Who Is Sheriff Leon Lott? Deputy Ben Fields' Boss Has Made National Headlines Before
The Spring Valley High School video that showed an officer slam and drag a young teenage girl across her classroom continued to make headlines Tuesday after an ignorant comment by Richland County Sheriff Leon Lott. When responding to a question about possible racial motivation behind Deputy Ben Fields' aggressive treatment of a black student who was allegedly disrupting school, Lott assured reporters at a Tuesday press conference that Fields cannot be racist because he has been "dating an African-American female for some time now." The politically incorrect comment is bringing renewed scrutiny on Lott, a law enforcement officer who has been in and out of national headlines over his 20-year career as Richland Country sheriff.
Lott was born in Aiken, South Carolina, in 1953 and has pursued a lifelong career in law enforcement. According to his sheriff's bio, he has an impressive academic background, holding an associate degree in police administration from the University of South Carolina, Aiken, as well as a bachelor's in sociology and master's in criminal justice from the University of South Carolina, Columbia. He later graduated from the FBI National Academy, FBI National Executive Institute, Harvard University's John F. Kennedy School of Government, and Furman University's S.C. Diversity Leadership Academy. Lott has worked in law enforcement in Richland County for 40 years and was elected to the office of sheriff in 1996. Lott has received many commendations while sheriff, including the South Carolina Law Enforcement Officers' Association's "Toughest Cop" award in 1999 and 2004.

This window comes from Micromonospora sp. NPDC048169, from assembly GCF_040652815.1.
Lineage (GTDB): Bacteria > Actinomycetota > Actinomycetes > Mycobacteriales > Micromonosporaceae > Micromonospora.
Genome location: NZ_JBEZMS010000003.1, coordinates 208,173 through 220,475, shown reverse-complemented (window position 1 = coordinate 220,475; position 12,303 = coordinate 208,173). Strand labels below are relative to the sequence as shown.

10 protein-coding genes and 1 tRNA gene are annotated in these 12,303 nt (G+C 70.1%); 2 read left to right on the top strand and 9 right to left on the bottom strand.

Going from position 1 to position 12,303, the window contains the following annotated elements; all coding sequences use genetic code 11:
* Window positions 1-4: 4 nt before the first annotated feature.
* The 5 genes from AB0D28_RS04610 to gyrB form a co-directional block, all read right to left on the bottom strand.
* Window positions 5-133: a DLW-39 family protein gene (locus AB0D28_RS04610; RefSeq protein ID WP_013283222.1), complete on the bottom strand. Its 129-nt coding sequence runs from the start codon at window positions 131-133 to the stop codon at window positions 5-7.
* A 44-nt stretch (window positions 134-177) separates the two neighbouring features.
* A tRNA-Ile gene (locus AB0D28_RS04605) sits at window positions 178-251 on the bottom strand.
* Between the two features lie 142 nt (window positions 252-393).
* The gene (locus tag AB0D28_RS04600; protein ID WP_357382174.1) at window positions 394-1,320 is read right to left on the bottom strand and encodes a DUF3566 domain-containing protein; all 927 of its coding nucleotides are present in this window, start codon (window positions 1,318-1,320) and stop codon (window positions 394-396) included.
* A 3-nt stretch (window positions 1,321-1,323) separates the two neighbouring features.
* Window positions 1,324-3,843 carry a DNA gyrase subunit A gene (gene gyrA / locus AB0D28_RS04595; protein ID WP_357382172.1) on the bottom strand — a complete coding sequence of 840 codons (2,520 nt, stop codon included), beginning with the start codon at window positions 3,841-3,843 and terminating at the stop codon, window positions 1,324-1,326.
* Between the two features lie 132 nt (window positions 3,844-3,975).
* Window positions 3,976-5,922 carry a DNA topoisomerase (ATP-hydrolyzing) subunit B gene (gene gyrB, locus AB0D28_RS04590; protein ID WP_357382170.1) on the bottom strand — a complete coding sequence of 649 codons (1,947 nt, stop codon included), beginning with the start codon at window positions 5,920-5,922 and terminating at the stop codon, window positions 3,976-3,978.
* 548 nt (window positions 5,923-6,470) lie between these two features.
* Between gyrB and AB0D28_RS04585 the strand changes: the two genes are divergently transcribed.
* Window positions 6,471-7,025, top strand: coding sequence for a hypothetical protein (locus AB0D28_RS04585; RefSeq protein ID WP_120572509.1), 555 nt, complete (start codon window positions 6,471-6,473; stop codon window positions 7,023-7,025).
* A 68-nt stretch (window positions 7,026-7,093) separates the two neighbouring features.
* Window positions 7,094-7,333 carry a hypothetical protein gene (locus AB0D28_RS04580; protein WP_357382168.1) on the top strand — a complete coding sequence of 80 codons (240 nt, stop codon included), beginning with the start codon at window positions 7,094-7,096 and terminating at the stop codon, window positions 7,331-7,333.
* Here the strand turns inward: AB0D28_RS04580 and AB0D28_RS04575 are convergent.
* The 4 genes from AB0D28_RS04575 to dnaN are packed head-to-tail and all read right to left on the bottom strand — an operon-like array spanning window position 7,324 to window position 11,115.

During his tenure as sheriff, Lott has consistently made headlines — some good and some bad. In 2009, he was in charge of investigating the now infamous picture of Olympian Michael Phelps smoking out of a glass pipe at a party in Columbia, South Carolina, Lott's own jurisdiction. Although Lott announced that after two weeks of investigation, there was insufficient evidence to arrest Phelps, it brought the sheriff into the national spotlight, if only briefly.
In April 2015, the sheriff was once again brought into the public eye when South Carolina Gov. Nikki Haley accused Lott of refusing to turn over officer-involved shooting investigations to the State Law Enforcement Division, forcing the introduction of a bill in the state legislature that would give SLED the sole mandate to investigate officer-involved shootings.
Even as recently as in August, Lott's department was suspended from a federal program that loans military surplus equipment to local law enforcement. Lott traded the two planes, which were still owned by the federal government, to a private aviation company for a different airplane, without proper permission from the Department of Defense. The county supposedly traded the two C-23 Sherpas for a more useful plane, a Cessna Stationair, that was "better suited for most operations conducted by the Department than the Sherpas, including drug surveillance and interdiction," according to the deal's contract.
Given the high-profile nature of the Spring Valley case, it's no wonder Lott called in the FBI to help investigate Fields' actions. But the sheriff's comments about Fields' dating preferences have stirred up even more controversy. It remains to be seen if Fields will be fired, but he has since been suspended without pay, a more telling sign than if he had been put on paid leave. (Update: Ben Fields has been formally relieved of his position as of Wednesday afternoon.)